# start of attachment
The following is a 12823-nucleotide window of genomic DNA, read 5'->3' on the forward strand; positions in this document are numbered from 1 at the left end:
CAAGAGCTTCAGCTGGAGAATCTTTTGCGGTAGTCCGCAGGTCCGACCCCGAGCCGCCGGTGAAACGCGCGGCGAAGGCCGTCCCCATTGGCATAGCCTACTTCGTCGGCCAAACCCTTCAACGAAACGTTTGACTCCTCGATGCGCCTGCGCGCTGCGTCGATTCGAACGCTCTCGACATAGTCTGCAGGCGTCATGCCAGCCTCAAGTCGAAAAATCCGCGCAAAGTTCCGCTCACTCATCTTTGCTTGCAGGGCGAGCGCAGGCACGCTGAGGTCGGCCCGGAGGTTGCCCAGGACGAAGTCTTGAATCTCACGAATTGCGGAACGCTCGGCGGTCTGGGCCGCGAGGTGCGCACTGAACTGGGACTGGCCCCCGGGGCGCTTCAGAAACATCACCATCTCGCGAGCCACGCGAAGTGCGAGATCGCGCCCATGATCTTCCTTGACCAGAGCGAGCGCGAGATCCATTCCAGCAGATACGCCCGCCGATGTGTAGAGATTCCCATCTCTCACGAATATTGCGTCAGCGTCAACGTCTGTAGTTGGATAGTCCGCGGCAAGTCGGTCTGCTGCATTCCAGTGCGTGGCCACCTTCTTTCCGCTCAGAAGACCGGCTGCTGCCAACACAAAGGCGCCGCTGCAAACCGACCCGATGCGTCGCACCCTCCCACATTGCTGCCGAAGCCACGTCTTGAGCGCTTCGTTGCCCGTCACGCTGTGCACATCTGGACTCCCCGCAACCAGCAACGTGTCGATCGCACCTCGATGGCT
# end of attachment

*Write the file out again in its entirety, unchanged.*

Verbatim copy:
The following is a 12823-nucleotide window of genomic DNA, read 5'->3' on the forward strand; positions in this document are numbered from 1 at the left end:
CAAGAGCTTCAGCTGGAGAATCTTTTGCGGTAGTCCGCAGGTCCGACCCCGAGCCGCCGGTGAAACGCGCGGCGAAGGCCGTCCCCATTGGCATAGCCTACTTCGTCGGCCAAACCCTTCAACGAAACGTTTGACTCCTCGATGCGCCTGCGCGCTGCGTCGATTCGAACGCTCTCGACATAGTCTGCAGGCGTCATGCCAGCCTCAAGTCGAAAAATCCGCGCAAAGTTCCGCTCACTCATCTTTGCTTGCAGGGCGAGCGCAGGCACGCTGAGGTCGGCCCGGAGGTTGCCCAGGACGAAGTCTTGAATCTCACGAATTGCGGAACGCTCGGCGGTCTGGGCCGCGAGGTGCGCACTGAACTGGGACTGGCCCCCGGGGCGCTTCAGAAACATCACCATCTCGCGAGCCACGCGAAGTGCGAGATCGCGCCCATGATCTTCCTTGACCAGAGCGAGCGCGAGATCCATTCCAGCAGATACGCCCGCCGATGTGTAGAGATTCCCATCTCTCACGAATATTGCGTCAGCGTCAACGTCTGTAGTTGGATAGTCCGCGGCAAGTCGGTCTGCTGCATTCCAGTGCGTGGCCACCTTCTTTCCGCTCAGAAGACCGGCTGCTGCCAACACAAAGGCGCCGCTGCAAACCGACCCGATGCGTCGCACCCTCCCACATTGCTGCCGAAGCCACGTCTTGAGCGCTTCGTTGCCCGTCACGCTGTGCACATCTGGACTCCCCGCAACCAGCAACGTGTCGATCGCACCTCGATGGCT